Even Mayor Orson Oliphant was against messy animals and messy little girls. He sent those messy animals away and if Emmaline didn't shape up he threatened to send her away too. Bye, bye! It looked like Emmaline didn't have a chance at getting a bunny, but she could dream. Her mother said she could have one if she could be neat and tidy for one month. "Whakadoodlewhipperpoo, she sighed, this is very hard to do!" Would she ever get the kind of bunny she wanted? Would Mayor Oliphant wreck her plans?

This is an adorable book, complimented by lovely full color watercolors. This chapter book can be read alone, but I see it more as a circle time book or a personal "sit in a rocking chair, cuddle up book" to be shared with a loved one. It's a surefire memory maker for the little ones, especially if you purchase a stuffed bunny along with the book to add to cuddle time.
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5 of 6 people found the following review helpful By M. Heiss on May 15, 2009
Format: Hardcover
Scoot-skedaddle this book right into your shopping cart, and do not wait!

I'm our family's head groundskeeper, so to speak, and I make sure each child has their "own" trees and shrubs that we have planted on special occasions, their own bits of the yard to decorate (windchimes, painted bird houses, painted fences, climbing vines, bird feeders, etc.) I also make sure each child has a garden to work in every year, and they can pick out their seeds and plant them. We live in Phoenix, so we can plant 3 times a year. My oldest is absolutely nutsos about gardening. He is always the first one downstairs in the morning, zipping outside to look for progress. He is the child who measures off how high the beanstalks are, how wide across the sunflowers have gotten, and how the perennials are doing. His job is composting, and for him it is not even a chore to take it out and dump it into the composter every night. He is careful about watering and very, very interested in his "untidy" space.

Watching the kids out in their gardens has made me value dirt more than I already did, because their little personalities sparkle when they garden. This one sings to the flowers, this one plants only stuff we can eat, this one overwaters and sits plop down in the mud, this one insists on hanging windchimes all over... they are careful and free and responsible and messy and HAPPY when they garden. Glory be.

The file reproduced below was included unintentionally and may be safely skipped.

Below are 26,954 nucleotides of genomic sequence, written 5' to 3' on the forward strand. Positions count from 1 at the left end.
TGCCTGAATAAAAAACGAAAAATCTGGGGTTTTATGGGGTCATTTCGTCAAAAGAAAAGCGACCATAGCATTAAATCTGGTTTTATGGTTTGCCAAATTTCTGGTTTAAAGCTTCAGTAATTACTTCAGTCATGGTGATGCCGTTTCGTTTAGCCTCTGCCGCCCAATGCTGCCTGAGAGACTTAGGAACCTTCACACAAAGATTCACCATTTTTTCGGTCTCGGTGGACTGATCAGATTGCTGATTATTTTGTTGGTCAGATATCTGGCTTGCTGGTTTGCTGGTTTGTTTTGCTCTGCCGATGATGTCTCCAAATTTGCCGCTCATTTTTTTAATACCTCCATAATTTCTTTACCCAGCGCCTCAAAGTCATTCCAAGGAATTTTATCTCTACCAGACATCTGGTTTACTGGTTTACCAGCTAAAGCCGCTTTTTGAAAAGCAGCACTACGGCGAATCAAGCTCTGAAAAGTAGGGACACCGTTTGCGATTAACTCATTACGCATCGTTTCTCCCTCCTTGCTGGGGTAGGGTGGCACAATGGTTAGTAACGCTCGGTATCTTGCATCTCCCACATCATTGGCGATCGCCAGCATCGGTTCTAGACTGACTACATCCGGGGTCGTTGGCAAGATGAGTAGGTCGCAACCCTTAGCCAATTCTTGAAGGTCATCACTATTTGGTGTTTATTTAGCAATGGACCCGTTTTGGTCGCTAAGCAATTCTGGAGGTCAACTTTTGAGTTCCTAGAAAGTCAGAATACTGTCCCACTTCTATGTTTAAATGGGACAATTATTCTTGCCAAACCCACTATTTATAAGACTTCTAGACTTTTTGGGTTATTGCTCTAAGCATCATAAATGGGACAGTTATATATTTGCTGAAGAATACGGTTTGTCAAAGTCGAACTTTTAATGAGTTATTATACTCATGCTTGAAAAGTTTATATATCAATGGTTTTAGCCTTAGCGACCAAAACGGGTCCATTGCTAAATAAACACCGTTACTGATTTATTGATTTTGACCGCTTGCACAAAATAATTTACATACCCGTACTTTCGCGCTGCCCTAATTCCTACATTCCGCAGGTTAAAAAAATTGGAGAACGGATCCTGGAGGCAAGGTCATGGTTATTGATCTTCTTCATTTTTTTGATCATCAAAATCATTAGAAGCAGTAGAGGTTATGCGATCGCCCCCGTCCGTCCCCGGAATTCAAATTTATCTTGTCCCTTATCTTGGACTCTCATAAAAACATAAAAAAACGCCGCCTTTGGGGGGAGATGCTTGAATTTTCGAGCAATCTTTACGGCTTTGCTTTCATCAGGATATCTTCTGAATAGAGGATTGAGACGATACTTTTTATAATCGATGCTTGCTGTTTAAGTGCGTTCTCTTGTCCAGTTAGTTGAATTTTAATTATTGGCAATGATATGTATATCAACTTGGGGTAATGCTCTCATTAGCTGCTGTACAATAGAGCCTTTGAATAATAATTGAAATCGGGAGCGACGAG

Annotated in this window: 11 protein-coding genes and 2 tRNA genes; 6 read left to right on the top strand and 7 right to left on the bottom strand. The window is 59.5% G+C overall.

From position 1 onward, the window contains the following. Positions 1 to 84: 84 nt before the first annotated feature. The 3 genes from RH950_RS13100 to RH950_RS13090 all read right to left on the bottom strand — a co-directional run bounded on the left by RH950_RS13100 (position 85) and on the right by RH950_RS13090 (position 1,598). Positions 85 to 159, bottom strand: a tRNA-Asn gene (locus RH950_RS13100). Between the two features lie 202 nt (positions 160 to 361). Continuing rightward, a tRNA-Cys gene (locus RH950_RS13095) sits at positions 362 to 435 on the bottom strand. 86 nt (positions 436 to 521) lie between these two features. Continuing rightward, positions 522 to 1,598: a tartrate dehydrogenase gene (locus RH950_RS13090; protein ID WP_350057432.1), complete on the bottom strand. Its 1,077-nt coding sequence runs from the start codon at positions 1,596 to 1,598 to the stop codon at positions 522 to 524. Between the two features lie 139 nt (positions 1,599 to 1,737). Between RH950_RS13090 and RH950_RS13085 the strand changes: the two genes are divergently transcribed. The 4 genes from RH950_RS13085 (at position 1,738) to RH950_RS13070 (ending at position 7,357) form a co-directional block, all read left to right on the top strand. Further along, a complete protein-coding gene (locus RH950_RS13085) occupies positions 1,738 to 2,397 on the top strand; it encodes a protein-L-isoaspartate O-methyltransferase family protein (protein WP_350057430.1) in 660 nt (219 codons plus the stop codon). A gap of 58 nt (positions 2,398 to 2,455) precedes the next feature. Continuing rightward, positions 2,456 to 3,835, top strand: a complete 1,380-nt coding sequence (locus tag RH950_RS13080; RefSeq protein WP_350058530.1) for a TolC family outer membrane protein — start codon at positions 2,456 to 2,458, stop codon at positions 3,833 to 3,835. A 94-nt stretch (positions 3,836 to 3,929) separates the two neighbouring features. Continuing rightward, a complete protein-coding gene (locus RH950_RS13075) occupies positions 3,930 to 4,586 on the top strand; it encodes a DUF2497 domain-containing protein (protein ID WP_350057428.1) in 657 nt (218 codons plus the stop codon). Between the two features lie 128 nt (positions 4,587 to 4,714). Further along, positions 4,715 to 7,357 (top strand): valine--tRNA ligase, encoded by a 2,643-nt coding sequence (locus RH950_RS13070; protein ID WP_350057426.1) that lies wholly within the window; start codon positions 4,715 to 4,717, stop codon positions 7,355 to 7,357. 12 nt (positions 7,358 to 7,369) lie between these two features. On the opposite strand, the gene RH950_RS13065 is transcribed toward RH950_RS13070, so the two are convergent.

Emmaline and the Bunny sings to that message -- that children are wild and free, that gardens are fun and secret places, that trees and bushes are an invitation to wild creatures to come and hang out near the people. The book even features a wise old-lady gardener, just like me! (and for extra magic, her braid has its own personality!
Read more ›
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2 of 2 people found the following review helpful By Melissa Sack VINE VOICE on March 13, 2009
Format: Hardcover
Emmiline is a little girl that lives in a town called Neatasapin. In her town everything is always in order. Emmiline has a hard time ffitting in the town, she like to get dirty and make messes! The one thing that she wants most of all is a bunny. Her parents tell her that bunnies are not allowed in Neatasapin. Emmiline sets off on a quest of her own to find a bunny of her own. When her parents see how happy the bunny makes their daughter they decide to buck the system and give the bunny a home at their house in Neatasapin. Find out what big changes are made based on that desision!

This book is perfect for those children that are just starting to read chapter books. The chapters are short and the water color illustrations add alot to the story.